Thursday, February 26, 2004

I'll bite.

What I think: it's incredibly sad when gay activist groups agree to settle for a candidate that isn't supporting their cause. I expect "regular" citizens to do that, to decide that Kerry is good enough for now. But when the organized activists start doing it, that's a bad sign, because they're supposed to be one step ahead of the rest of us. Who will lead if they start to say,"Well...he's good enough, I guess."?

I don't think I can vote for Kerry, and it's not particularly because I'm a one issue voter. Well, I am a one issue voter, and that's the issue of universal health care, but I can't vote for Kerry because I'm tired of listening to him dissemble when he suggests gay and lesbian interests can be taken care of with civil unions. As Kerry very well knows, a civil union doesn't even stand up to the "separate but equal" scrutiny--it falls deep into "separate and not equal." He knows this, and still he promotes it as if it would take care of everything. Because of reciprocity laws, anyone who gets married in one state will be recognized if they move to another state. Not so with civil unions. Anyone who gets married in any state has their marriage recognized by the federal government. Not so with civil unions. According to a recent article, civil unions in Massachusetts would guarantee couples some 350 state benefits previously denied gay/lesbian couples, but still withhold some 1,000 federal rights. Fair? No. So, either Kerry is trying to deliberately mislead gay and lesbian voters, or he's too stupid to know he's not telling the truth. I'm tired of having a stupid president, and I'm tired of having a deliberately sly president, so Kerry isn't getting my vote until he shapes up.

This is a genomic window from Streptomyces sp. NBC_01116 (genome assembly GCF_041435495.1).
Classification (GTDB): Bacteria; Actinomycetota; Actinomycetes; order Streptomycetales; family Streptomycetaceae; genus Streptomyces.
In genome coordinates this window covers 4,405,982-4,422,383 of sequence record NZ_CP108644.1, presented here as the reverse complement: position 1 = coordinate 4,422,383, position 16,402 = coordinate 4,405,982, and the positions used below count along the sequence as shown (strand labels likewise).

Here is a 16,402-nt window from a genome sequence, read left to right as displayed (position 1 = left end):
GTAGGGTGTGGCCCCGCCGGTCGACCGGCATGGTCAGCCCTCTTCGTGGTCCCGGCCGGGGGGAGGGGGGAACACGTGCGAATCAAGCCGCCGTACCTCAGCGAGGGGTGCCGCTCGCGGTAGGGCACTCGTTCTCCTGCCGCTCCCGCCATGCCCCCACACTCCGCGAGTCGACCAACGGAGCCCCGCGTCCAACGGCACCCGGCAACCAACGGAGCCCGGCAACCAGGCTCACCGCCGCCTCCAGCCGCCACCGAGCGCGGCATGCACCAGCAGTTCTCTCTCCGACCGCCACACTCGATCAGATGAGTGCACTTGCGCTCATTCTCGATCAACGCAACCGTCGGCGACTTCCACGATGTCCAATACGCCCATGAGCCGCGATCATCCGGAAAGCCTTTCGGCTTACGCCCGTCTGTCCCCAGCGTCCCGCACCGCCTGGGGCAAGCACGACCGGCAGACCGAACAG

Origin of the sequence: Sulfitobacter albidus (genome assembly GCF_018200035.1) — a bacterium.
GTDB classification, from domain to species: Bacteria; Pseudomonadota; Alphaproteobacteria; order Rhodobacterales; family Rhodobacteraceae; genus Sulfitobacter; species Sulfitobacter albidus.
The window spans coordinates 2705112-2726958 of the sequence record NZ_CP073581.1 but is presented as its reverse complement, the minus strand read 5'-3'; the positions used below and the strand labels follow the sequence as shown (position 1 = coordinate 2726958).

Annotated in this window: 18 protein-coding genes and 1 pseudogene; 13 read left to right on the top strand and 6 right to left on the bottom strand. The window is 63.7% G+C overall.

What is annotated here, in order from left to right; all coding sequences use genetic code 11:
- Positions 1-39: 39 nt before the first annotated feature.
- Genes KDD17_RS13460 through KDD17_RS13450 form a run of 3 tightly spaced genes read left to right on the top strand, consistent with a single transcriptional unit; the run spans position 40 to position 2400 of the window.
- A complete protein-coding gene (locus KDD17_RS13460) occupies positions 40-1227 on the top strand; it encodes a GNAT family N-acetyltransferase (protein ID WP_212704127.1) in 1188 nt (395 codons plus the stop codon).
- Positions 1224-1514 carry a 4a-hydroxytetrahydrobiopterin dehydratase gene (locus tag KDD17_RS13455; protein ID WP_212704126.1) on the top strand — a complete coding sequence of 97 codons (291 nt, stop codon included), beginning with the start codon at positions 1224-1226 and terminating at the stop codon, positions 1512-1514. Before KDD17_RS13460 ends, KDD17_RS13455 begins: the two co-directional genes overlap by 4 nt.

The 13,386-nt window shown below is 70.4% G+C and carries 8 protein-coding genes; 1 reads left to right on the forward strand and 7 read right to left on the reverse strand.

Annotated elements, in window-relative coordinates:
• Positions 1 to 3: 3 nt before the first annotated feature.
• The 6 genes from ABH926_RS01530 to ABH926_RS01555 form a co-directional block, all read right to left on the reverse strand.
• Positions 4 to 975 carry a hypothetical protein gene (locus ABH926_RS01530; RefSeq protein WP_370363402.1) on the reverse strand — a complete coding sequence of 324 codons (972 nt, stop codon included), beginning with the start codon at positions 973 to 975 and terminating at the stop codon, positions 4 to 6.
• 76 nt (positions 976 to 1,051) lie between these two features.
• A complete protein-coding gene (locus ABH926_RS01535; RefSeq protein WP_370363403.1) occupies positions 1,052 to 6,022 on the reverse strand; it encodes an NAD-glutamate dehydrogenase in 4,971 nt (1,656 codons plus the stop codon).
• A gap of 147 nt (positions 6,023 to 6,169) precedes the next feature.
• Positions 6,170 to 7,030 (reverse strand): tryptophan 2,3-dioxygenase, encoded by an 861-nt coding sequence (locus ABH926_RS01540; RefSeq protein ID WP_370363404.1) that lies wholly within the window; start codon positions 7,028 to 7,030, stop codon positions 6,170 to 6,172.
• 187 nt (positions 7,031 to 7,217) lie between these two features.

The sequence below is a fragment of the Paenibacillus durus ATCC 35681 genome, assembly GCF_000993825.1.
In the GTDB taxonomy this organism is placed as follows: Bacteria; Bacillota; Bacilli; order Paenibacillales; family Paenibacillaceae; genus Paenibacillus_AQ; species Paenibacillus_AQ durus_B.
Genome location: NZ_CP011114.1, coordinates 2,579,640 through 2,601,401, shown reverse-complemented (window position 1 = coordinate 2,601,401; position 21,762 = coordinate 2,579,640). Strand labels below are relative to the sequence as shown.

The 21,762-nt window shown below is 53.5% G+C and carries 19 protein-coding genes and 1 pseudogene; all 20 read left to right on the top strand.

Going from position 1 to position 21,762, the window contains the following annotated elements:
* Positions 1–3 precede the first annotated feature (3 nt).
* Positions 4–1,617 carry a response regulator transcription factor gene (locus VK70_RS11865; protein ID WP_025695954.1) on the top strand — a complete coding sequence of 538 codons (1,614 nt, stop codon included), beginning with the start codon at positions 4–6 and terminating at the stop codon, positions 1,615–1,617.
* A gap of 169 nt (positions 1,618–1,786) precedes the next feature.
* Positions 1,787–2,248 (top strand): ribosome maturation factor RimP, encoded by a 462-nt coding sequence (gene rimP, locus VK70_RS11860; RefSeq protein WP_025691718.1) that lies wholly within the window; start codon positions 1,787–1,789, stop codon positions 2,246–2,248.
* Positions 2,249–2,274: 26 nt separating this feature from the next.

Which brings me to another point. I'm kind of tired of (well-intentioned) people saying, "The government should stay out of marriages, anyway!" In an otherwise great post, Wil Wheaton suggests that the government shouldn't be involved in marriage, anyway. Well, I'll tell you. I've got a marriage that doesn't involve the government, and it sucks. Yeah, my partner and I can take care of the spiritual/emotion/religious bond, but it's the lack of a legal contract with the government that is making my life hell. If something happened to Catherine, not only would I not have insurance, I wouldn't have a house, because although we had wills drawn up, there's no way I can come up with the money to pay the inheritance taxes on the house, our property, and our car. And that's just the tip of the iceberg. The thing is, most straight people really don't notice how much the government is involved in their marriage, they don't really think about the legal contract part of it--it's so ingrained in the concept of marriage in the U.S. that they just take things for granted. So, no offense to Wil, but I think he's wrong on this point (but right on the rest of it).

It sounds like it's all about but money, but it's not, or at least not totally. Financial distress is simply a manifestation of being considered a lesser citizen. Money--financial security--is a language most Americans speak, it's the lingua franca of privilege, and when it's denied to someone, that sends a message loud and clear. Listen, I can mess up a primary relationship as well as the next (straight) guy, so I don't see why I can't get as involved with the government as everyone else.

No comments: